TOKYO (Reuters) - Asian shares inched tentatively higher on Tuesday as the focus turned to an imminent policy decision from the Bank of Japan, while the dollar rebounded after investors locked in some gains on its recent rally.
MSCI's broadest index of Asia-Pacific shares outside Japan was up about 0.1 per cent, wobbling between positive and negative territory after a choppy, losing session on Wall Street overnight.
Hong Kong ended the morning session 0.51 per cent higher - marking a third straight gain - as a pro-democracy protest that shut down parts of the city last week peters out.
Japan's Nikkei stock average drifted down about 0.1 per cent in early afternoon trading, as investors awaited the outcome of the Bank of Japan's policy meeting.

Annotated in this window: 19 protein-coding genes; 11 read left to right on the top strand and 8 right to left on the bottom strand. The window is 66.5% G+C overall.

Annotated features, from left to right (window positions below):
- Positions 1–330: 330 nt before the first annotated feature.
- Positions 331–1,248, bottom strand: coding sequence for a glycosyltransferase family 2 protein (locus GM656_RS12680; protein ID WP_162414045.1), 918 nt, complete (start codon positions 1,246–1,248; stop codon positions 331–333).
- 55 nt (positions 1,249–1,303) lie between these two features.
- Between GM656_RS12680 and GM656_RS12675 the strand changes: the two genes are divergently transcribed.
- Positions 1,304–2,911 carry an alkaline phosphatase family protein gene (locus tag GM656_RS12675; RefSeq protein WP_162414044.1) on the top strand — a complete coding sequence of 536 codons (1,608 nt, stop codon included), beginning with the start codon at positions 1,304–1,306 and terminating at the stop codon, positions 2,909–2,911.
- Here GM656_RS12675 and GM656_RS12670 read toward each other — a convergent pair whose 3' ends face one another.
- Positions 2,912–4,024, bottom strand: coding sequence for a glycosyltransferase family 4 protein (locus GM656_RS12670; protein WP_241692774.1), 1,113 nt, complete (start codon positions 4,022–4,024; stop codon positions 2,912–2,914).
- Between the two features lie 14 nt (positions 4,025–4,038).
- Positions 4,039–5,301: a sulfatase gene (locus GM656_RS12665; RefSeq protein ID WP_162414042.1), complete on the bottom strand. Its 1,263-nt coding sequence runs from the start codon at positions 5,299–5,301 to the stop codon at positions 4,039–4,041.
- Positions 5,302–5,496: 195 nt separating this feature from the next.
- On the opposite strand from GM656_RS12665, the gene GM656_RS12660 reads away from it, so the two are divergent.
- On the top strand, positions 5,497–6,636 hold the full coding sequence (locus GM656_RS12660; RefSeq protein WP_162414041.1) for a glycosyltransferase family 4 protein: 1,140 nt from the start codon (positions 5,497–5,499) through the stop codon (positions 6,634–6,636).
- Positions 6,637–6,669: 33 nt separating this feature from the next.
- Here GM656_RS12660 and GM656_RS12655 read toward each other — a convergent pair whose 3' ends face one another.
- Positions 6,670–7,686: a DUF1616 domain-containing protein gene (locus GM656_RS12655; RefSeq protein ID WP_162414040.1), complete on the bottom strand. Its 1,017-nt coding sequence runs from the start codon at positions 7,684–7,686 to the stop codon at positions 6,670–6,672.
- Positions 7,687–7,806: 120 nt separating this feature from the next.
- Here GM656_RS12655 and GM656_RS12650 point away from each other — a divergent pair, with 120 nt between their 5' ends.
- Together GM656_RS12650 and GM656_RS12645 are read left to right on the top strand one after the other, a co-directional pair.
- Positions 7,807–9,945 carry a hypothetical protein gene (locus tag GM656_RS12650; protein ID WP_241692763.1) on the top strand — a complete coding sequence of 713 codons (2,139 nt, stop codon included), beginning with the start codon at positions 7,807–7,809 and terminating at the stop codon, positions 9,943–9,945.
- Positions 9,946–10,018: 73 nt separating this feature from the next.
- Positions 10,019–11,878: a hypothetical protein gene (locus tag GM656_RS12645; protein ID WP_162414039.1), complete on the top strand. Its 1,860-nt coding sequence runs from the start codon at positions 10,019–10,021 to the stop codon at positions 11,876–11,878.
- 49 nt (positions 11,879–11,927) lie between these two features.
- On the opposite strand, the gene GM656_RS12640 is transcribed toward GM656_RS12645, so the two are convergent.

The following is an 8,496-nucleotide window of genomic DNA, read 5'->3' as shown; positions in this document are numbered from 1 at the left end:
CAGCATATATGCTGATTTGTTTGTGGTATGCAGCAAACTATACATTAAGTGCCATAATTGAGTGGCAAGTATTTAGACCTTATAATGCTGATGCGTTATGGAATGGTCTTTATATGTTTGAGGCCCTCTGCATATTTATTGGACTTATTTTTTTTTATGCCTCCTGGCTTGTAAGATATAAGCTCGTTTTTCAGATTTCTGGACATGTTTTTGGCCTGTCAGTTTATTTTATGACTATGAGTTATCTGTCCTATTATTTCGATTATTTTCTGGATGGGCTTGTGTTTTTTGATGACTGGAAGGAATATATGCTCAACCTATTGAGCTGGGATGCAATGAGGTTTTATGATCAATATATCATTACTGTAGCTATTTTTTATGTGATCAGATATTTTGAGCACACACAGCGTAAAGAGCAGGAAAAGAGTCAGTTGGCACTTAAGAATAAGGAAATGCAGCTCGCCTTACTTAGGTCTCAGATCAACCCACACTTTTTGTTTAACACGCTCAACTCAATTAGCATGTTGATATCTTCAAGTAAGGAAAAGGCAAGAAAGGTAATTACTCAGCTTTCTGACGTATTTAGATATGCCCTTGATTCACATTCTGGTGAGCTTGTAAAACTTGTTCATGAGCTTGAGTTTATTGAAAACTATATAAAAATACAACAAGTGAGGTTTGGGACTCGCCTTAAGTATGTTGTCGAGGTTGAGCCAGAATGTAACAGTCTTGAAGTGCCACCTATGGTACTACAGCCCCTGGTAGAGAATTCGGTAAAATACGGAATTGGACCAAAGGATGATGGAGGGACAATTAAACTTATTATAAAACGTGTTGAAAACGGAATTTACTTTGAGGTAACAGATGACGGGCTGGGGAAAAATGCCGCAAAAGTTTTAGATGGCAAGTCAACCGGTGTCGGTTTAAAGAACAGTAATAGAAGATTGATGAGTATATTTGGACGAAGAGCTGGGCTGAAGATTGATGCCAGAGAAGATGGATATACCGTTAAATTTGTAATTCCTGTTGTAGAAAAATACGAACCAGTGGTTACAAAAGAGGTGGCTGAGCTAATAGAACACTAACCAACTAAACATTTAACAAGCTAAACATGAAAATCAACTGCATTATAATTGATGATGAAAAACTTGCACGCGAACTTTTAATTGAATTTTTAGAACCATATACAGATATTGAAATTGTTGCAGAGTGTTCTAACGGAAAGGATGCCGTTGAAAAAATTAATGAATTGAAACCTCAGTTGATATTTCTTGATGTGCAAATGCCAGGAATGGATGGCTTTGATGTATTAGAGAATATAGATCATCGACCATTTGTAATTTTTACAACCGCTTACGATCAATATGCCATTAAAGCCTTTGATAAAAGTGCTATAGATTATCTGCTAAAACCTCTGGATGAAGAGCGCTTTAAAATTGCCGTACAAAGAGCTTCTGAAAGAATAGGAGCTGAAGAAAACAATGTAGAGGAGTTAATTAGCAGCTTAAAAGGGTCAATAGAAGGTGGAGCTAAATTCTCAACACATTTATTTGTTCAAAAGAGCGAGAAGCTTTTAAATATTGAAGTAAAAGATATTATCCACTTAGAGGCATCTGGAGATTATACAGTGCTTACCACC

The BOJ is widely expected to maintain its massive monetary stimulus programme and offer a bleaker view on factory output, after signs Japan's economy was hit harder than expected by a national sales tax increase in April.
Tokyo stocks got some help after Bank of Japan Governor Haruhiko Kuroda told a parliament committee meeting in the morning that a weak yen, as a whole, has a positive effect on Japan's economy if the currency's move reflects economic and market fundamentals.
The US dollar added about 0.3 per cent to 109.11 yen, pulling well away from an overnight low of 108.65 and moving back toward its six-year peak of 110.09 yen marked last week.